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Old 24th June 2017, 12:55 PM
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Default Re: Pauline Hanson on kids with disabilities

Annie works in a high needs school. It's not a 'holding back' thing, it's a funding thing. But she wouldn't know that. She has no idea about what she is talking about.
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  #12  
Old 24th June 2017, 01:11 PM
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Default Re: Pauline Hanson on kids with disabilities

That said (re: funding) does Annie feel that some/many of the kids moving to mainstream should have stayed in high needs?

When I was in Youth Work, I witnessed many bad decisions being made based on funding/budget constraints over the best welfare interests of the child(ren)?
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Old 24th June 2017, 01:21 PM
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I learned Auslan years ago working and interacting with the deaf community. Sadly have forgotten most of it now. I wish my kids were learning Auslan in school instead of Japanese, makes so much more sense to me.
Languages are, as I understand it, great for a child's learning and development.

Auslan is the most popular at the school as the kids want to learn it so they can talk to their friends. Simple really and what it shows me is these teenagers don't see barriers there.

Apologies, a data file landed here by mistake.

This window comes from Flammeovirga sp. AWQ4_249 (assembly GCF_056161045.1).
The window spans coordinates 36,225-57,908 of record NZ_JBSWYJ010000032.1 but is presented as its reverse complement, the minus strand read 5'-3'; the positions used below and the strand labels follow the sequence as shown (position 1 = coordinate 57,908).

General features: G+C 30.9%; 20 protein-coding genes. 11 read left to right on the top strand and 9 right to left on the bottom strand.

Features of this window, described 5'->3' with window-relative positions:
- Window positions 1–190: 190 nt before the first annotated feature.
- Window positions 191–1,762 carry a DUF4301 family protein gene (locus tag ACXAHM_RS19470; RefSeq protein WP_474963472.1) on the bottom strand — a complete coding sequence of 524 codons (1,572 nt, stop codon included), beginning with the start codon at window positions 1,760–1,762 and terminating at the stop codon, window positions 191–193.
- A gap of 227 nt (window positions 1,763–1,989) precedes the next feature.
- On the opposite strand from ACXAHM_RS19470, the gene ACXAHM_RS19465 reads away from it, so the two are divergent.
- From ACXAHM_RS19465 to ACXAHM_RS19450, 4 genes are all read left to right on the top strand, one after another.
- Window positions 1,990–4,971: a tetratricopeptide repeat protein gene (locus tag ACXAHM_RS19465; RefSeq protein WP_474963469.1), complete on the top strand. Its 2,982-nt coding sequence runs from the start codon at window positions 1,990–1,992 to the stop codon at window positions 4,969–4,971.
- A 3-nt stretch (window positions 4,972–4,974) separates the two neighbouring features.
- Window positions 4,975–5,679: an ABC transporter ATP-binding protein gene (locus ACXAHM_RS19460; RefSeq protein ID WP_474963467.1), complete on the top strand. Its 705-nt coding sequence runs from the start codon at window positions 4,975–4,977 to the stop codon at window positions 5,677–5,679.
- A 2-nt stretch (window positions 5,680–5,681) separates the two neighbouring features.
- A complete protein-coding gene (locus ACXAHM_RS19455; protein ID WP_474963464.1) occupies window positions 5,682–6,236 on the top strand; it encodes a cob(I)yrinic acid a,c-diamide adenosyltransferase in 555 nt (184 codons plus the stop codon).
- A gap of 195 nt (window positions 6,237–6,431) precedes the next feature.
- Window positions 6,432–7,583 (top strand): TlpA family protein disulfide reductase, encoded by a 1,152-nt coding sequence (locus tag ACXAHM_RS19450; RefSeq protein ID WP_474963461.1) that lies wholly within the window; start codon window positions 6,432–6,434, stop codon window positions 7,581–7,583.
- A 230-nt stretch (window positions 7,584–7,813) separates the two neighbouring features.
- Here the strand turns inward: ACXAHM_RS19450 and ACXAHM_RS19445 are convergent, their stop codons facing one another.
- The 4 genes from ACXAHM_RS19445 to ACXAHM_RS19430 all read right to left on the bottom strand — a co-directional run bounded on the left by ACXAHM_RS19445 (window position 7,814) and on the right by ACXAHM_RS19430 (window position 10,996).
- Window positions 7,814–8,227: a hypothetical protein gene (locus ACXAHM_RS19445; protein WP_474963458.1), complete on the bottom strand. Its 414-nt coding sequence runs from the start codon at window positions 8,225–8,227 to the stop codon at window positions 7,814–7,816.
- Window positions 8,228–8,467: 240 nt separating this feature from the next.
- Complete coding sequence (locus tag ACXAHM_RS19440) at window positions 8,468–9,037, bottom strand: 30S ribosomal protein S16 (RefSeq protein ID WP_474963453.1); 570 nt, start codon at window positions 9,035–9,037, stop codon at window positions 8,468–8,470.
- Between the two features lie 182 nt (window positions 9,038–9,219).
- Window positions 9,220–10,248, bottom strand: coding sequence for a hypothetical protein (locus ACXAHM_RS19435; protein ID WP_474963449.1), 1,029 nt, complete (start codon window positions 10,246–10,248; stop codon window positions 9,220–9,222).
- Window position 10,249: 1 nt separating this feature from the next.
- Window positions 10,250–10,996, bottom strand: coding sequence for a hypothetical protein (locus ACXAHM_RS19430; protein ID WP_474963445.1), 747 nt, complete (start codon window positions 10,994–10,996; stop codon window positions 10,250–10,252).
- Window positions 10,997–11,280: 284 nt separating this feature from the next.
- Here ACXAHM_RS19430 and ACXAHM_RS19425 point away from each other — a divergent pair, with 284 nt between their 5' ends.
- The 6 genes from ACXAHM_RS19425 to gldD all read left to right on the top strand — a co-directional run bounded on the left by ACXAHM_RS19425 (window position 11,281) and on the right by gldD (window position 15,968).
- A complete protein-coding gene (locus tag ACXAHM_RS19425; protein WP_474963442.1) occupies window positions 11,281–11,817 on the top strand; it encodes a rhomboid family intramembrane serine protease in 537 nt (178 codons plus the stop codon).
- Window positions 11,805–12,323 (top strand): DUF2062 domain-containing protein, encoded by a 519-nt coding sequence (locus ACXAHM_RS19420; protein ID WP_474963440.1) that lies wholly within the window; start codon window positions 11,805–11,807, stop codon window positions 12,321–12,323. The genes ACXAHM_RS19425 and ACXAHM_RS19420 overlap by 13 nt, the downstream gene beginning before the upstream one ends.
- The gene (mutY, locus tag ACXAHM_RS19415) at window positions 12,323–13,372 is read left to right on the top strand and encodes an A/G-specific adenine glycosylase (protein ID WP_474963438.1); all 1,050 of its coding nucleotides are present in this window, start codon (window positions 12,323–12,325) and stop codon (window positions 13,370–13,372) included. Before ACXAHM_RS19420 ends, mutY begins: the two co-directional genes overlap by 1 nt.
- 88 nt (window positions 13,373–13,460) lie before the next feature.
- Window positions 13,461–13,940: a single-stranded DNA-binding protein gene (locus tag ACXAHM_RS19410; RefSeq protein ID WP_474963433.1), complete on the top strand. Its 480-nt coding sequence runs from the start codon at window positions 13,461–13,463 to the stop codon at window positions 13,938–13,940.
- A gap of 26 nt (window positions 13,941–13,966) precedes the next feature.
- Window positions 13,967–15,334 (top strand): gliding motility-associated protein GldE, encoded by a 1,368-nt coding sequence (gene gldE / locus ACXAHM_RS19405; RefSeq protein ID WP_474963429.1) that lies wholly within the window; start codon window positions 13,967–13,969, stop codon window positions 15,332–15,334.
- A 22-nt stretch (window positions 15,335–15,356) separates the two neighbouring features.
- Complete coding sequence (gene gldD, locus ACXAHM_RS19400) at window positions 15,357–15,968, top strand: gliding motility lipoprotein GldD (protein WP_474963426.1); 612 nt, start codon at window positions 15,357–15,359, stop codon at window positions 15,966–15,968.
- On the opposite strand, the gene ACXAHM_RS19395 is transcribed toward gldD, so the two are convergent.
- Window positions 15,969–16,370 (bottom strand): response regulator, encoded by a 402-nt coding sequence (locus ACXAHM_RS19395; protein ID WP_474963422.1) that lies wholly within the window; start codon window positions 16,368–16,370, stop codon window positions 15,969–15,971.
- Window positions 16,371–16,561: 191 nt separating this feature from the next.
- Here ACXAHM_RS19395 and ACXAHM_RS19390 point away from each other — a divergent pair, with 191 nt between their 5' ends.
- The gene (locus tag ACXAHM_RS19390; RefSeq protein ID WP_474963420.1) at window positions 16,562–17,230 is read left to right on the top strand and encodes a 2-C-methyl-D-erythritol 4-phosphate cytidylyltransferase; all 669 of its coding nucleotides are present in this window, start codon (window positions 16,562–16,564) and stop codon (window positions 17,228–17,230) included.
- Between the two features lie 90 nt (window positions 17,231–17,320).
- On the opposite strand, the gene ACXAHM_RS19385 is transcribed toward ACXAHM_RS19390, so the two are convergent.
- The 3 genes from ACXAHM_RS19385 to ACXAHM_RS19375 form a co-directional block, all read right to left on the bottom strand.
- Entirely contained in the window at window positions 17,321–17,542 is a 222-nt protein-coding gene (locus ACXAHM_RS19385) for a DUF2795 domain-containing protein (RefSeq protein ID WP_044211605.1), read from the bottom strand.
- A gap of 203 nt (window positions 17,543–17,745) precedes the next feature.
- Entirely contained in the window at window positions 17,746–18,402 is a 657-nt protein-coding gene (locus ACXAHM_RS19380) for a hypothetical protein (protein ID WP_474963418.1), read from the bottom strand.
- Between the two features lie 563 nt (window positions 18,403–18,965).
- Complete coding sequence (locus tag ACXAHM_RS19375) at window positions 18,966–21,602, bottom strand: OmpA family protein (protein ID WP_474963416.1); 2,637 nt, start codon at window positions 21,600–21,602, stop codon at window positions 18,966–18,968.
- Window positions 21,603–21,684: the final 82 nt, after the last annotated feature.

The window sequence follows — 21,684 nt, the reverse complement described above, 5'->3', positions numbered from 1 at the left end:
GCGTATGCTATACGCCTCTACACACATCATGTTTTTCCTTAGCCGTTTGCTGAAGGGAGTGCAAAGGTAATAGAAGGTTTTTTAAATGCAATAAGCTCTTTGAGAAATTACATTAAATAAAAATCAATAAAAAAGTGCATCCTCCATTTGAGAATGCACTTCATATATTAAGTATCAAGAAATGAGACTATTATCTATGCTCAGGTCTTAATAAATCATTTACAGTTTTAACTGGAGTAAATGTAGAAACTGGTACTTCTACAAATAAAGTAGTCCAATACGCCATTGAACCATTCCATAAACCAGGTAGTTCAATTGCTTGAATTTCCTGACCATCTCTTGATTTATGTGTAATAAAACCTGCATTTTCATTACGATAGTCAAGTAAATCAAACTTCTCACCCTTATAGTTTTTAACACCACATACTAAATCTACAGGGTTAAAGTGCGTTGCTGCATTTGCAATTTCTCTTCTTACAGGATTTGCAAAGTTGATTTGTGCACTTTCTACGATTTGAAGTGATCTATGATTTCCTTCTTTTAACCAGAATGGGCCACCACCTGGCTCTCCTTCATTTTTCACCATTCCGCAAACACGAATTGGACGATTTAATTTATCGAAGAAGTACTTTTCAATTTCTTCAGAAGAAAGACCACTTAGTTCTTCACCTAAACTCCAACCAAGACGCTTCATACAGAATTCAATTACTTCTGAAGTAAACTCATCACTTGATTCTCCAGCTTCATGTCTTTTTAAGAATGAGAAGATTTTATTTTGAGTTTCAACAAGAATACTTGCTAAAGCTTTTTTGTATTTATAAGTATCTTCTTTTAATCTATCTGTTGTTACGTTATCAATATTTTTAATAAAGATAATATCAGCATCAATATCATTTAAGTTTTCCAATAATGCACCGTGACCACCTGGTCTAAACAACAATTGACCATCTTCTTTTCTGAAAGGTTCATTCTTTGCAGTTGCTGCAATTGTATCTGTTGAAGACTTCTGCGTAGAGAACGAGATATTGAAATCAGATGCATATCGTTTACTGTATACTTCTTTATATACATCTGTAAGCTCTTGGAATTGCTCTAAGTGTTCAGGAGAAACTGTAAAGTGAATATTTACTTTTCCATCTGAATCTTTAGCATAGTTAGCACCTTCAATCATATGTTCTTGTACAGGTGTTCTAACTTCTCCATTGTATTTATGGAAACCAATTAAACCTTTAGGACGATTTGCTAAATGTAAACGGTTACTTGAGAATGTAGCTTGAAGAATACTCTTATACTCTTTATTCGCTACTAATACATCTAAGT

Otherwise as wolty noted above, it's a question of resources to which I would add any child who in someway varies from the rest of the class in a statistically significant manner will consume more resources either in teaching to keep up or additional challenges to maintain engagement if they are an over achiever.

My preference personally is not overly homogeneous classes, the lesson from Satan Spawns school with the deaf students was exposure to them benefitted both the deaf students with a normal experience and the normal students had their horizons broadened.
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Old 24th June 2017, 01:40 PM
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Default Re: Pauline Hanson on kids with disabilities

Quote:
Fearless said View Post
That said (re: funding) does Annie feel that some/many of the kids moving to mainstream should have stayed in high needs?

When I was in Youth Work, I witnessed many bad decisions being made based on funding/budget constraints over the best welfare interests of the child(ren)?


No, most of the kids that should be in high needs are in high needs. Unless parents insist otherwise. Which they sometimes do. Against all other recommendations.

One in five are special ed at Annies school. Because it is a special needs school, it is funded. The schools with a lower percentage of special needs, say one in twenty are less inclined to have the necessary funding. Or the expertise and staff.


It's only a funding thing.
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